Behind the fire lines
As wildland firefighters take on raging infernos in Oregon, they face 12-hour days that start at 5 a.m., long hikes carrying up to 45 pounds of equipment, and weeks away from home.
Wildland firefighting is the closest thing there is to hand-to-hand combat without firearms or a human opponent. It's bivouacking in the field with comrades just as dependent on one another as soldiers in war.
And it draws largely on the courage of young people.
They learn quickly from veterans like Bob Wilken, a division chief here on the 6,000-plus-acre Quartz Fire in southern Oregon. Mr. Wilken, who has fought fires from Florida to Alaska for 27 years, gets their attention with quips like, "Fire runs uphill faster than a scared man can run."
Only the fittest need apply. One minimum requirement: be able to hike three miles with a 45-pound pack in less than 45 minutes. On steep, smoky mountainsides, firefighters carry chain saws, lengths of firehose, backpacks full of water, and shovels or "Pulaskis" (a combination ax and hoe). That's in addition to their personal safety gear, which includes a shelter they can crawl into if they find themselves surrounded by advancing fire.
"It's a young man's game," says Oregon Deputy State Fire Marshal Charles Chase, whose 19-year-old son has joined firefighters here for the summer. Young women, too, he might have added, although they are relatively few in number.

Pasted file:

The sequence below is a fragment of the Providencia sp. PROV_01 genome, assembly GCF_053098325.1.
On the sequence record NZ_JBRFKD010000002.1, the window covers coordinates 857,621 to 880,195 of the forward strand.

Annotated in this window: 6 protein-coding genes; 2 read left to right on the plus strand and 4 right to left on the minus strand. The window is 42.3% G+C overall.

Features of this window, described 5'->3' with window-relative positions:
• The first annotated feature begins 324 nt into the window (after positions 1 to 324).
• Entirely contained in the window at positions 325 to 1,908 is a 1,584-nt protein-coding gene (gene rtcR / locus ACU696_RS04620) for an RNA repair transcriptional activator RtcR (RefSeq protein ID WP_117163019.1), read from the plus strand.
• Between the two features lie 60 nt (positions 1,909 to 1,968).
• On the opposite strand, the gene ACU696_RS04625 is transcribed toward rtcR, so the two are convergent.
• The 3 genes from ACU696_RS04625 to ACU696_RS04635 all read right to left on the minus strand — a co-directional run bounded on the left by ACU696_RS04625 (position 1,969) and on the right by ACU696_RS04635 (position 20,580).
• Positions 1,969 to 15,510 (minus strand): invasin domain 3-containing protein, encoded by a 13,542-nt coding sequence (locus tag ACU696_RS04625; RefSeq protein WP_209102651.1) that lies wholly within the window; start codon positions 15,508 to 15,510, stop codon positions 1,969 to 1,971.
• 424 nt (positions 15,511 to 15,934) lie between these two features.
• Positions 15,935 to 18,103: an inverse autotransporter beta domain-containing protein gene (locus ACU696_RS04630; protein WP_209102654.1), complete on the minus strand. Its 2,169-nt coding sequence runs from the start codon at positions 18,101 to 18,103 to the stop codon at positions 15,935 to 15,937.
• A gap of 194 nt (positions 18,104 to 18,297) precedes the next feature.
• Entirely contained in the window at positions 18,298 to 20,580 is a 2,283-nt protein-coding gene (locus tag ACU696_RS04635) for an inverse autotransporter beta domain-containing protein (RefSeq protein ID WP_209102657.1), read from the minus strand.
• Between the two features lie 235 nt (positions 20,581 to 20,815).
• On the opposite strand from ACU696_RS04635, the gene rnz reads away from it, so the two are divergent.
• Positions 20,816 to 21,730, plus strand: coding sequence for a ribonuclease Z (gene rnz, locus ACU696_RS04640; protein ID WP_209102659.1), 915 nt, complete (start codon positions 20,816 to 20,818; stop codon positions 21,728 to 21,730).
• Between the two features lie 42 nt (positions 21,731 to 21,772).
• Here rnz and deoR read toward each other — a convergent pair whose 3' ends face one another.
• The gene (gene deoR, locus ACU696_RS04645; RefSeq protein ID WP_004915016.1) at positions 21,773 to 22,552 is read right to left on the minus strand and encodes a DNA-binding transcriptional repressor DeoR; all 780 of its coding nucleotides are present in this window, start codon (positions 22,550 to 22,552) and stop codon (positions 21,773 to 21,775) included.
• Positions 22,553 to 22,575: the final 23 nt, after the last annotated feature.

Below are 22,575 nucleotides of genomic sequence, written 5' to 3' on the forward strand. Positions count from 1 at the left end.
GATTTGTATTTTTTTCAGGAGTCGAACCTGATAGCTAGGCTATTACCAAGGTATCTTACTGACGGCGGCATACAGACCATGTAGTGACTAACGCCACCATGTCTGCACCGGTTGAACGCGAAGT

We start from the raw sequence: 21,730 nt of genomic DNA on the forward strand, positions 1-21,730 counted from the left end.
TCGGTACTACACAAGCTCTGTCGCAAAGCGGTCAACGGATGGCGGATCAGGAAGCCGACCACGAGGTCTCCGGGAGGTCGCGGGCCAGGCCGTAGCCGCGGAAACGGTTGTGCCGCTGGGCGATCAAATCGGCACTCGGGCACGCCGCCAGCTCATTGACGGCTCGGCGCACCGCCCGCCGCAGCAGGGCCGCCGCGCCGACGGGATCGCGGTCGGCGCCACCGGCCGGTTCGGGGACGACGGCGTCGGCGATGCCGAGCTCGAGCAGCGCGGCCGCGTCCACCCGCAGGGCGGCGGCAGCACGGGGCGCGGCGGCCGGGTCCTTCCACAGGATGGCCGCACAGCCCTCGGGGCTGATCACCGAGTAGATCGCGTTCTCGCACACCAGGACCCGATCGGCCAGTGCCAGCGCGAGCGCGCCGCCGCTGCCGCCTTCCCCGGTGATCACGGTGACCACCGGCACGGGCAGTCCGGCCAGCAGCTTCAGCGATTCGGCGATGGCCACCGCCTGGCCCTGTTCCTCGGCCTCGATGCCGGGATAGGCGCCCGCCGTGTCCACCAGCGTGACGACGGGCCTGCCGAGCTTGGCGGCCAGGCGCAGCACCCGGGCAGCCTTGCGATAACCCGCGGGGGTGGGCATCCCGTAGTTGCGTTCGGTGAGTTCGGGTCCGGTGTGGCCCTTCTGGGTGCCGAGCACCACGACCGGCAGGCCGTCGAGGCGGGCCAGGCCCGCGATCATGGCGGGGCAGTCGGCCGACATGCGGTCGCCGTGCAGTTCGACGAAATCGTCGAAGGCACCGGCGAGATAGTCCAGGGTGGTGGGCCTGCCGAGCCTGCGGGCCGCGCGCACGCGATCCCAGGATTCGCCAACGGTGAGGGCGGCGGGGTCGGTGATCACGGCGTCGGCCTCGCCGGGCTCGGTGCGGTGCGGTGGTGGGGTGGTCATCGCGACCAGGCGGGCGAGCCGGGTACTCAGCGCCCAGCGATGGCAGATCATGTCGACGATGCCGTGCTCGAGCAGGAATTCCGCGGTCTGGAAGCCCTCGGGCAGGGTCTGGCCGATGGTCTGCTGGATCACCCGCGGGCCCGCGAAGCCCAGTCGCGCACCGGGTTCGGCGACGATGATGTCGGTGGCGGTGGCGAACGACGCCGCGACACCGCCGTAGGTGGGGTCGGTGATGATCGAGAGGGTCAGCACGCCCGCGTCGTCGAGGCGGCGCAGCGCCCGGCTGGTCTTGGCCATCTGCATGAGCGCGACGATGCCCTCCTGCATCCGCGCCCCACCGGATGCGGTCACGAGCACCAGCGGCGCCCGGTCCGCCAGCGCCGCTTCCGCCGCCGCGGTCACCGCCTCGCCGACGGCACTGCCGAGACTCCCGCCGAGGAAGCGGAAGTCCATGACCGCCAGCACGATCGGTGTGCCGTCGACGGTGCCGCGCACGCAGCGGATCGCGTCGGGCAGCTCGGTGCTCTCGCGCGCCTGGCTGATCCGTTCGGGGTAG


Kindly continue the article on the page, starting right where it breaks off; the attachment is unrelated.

But there are veterans with the youngsters on the fire line - like Ralph DiBernado, a retired deputy fire chief from Portsmouth, N.H. Mr. DiBernado is part of the "New Hampshire No. One" crew that's been here for a week and is now awaiting their next assignment. He started fighting fires 40 years ago, when he was just 18.
Today, it's not the $12 an hour that brings DiBernado to this demanding work, but the chance to help train younger wildland firefighters. How long will he be gone from home? "Oh, maybe two weeks. Three weeks, if my wife will let me," he smiles. Although the Quartz Fire was contained last week, crews will continue to work the area, looking for hot spots that could flare up.
The camp, in a state park along the Applegate River, is temporary home to more than 2,000 firefighters and support staff from at least a dozen states and several government agencies. Small tents are packed together. There are lines at the few pay phones. Some men are bathing and washing their ash-smudged clothes in the river. Long lines inch forward for dinner, eaten standing up at long tables. Tonight, it's chicken fajitas, rice, and cake.
Volunteers from the nearby Applegate Christian Fellowship Church are handing out ice cream bars, which were donated from local supermarkets.
Camp is crowded now, as the day crew comes in from its 12-hour shift, having been relieved by the night crew. There might be a volleyball game, or guys gathered to kick a foot bag. But, for the most part, the atmosphere is subdued. It's been another hot, hard day, and the jolting 1-1/2-hour ride down the mountain is anything but relaxing. Mostly, they just want to eat, clean up, and crawl into their sleeping bags, knowing that 5 a.m. will come all too soon.
Some of the crews speak only Spanish. Others are from minimum-security state prisons. ("Inmate" is stenciled in orange on the legs of their olive-drab pants.)
Nearby, the Oregon National Guard crews are also just returning from the fire line. Crew leader Clint Dalbom circles up his 20 troops. This is the first fire for most of them, and safety is the prime concern. "I'm tickled that nobody got hurt when that log rolled down on us in steep terrain," says Mr. Dalbom, an experienced firefighter who works for the Missouri Department of Conservation. "Let's be careful out there. Everything can be going along hunky-dory, then the [stuff] hits the fan." He keeps the speech short, friendly, and to the point, then everybody wanders off to chow.